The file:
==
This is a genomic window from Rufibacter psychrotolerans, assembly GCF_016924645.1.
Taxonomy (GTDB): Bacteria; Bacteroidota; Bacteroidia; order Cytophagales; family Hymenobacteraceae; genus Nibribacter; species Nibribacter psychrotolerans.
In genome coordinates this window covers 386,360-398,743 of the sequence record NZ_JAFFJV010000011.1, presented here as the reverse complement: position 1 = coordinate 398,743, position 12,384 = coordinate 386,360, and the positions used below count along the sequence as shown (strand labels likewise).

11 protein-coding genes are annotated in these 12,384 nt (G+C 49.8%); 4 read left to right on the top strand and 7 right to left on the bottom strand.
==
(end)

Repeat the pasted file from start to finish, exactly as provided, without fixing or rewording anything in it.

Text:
This is a genomic window from Rufibacter psychrotolerans, assembly GCF_016924645.1.
Taxonomy (GTDB): Bacteria; Bacteroidota; Bacteroidia; order Cytophagales; family Hymenobacteraceae; genus Nibribacter; species Nibribacter psychrotolerans.
In genome coordinates this window covers 386,360-398,743 of the sequence record NZ_JAFFJV010000011.1, presented here as the reverse complement: position 1 = coordinate 398,743, position 12,384 = coordinate 386,360, and the positions used below count along the sequence as shown (strand labels likewise).

11 protein-coding genes are annotated in these 12,384 nt (G+C 49.8%); 4 read left to right on the top strand and 7 right to left on the bottom strand.